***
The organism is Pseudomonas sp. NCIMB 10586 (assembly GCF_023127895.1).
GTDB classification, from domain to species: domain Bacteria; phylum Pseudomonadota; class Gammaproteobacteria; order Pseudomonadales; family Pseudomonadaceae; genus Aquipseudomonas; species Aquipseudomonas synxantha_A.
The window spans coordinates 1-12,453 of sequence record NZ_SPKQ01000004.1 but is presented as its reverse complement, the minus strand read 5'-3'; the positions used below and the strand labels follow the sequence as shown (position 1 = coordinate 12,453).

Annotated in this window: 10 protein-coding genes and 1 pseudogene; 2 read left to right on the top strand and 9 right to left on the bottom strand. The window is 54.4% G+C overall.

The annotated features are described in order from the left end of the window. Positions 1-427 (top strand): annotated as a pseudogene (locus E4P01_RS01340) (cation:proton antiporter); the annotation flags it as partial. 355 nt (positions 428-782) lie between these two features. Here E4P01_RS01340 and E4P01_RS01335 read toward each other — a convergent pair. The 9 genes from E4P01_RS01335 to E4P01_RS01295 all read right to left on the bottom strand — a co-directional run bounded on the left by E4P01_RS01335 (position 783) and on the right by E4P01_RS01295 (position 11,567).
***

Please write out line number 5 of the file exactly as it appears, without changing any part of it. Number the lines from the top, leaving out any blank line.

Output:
The annotated features are described in order from the left end of the window. Positions 1-427 (top strand): annotated as a pseudogene (locus E4P01_RS01340) (cation:proton antiporter); the annotation flags it as partial. 355 nt (positions 428-782) lie between these two features. Here E4P01_RS01340 and E4P01_RS01335 read toward each other — a convergent pair. The 9 genes from E4P01_RS01335 to E4P01_RS01295 all read right to left on the bottom strand — a co-directional run bounded on the left by E4P01_RS01335 (position 783) and on the right by E4P01_RS01295 (position 11,567).